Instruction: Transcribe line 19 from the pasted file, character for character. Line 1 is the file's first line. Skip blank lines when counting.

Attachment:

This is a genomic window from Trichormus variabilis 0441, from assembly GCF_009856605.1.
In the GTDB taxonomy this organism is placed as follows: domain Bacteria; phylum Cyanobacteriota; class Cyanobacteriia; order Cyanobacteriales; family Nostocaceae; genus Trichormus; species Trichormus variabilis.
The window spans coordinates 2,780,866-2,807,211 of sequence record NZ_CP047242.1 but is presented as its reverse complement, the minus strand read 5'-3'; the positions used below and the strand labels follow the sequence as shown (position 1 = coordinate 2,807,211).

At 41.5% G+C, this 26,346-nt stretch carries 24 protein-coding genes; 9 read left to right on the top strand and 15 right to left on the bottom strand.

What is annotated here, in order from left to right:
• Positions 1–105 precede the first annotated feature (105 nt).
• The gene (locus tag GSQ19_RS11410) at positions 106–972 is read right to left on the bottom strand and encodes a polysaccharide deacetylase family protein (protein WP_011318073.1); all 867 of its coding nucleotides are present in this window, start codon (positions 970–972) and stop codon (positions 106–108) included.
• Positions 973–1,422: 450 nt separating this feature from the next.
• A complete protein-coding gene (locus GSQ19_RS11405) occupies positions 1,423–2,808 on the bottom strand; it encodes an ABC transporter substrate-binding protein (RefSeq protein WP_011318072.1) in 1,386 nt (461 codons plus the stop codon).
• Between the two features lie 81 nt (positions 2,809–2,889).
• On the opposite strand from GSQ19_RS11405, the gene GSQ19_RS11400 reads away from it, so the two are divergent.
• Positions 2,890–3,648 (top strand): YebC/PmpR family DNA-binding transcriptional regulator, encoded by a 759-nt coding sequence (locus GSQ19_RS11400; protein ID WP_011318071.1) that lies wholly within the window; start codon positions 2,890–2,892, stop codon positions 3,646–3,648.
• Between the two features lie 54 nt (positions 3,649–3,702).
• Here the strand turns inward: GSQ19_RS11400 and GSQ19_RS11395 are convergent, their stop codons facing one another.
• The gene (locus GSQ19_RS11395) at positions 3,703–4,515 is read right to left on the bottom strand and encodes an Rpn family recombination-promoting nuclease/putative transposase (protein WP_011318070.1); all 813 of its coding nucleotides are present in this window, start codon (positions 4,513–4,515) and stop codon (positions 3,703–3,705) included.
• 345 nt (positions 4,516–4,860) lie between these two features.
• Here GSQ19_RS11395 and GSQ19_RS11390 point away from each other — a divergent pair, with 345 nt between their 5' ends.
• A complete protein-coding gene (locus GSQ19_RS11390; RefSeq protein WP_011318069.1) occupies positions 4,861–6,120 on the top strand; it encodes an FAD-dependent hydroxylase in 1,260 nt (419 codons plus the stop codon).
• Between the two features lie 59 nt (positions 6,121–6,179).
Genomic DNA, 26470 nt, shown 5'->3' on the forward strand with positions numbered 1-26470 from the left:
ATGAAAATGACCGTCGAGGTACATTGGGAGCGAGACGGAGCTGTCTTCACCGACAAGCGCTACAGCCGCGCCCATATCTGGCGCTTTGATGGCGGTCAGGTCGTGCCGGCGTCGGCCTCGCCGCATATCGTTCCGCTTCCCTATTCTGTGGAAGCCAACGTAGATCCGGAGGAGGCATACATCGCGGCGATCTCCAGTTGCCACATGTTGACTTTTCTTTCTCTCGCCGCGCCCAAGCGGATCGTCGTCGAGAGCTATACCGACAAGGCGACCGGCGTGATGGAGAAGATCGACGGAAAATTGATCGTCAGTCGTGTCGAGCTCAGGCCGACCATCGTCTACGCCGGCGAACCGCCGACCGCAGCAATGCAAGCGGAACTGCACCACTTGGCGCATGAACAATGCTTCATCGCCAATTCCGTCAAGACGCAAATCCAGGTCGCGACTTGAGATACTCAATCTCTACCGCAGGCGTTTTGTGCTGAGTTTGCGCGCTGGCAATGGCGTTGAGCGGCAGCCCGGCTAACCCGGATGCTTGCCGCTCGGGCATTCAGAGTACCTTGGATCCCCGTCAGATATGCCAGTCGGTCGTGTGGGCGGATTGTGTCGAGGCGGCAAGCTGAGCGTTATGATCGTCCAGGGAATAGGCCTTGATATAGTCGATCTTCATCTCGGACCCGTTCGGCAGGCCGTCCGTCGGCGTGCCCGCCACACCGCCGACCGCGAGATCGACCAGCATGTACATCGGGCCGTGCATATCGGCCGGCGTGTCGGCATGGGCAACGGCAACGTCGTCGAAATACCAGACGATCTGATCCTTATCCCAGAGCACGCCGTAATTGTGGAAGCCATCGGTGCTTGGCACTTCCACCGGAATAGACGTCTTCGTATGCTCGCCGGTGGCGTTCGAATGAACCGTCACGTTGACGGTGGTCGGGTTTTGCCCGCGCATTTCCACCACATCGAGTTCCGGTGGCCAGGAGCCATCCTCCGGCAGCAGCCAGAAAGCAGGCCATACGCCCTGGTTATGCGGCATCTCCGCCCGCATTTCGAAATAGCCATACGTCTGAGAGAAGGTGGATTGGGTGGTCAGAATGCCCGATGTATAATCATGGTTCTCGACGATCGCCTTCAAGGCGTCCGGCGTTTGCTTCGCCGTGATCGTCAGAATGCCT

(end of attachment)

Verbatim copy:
• Between the two features lie 59 nt (positions 6,121–6,179).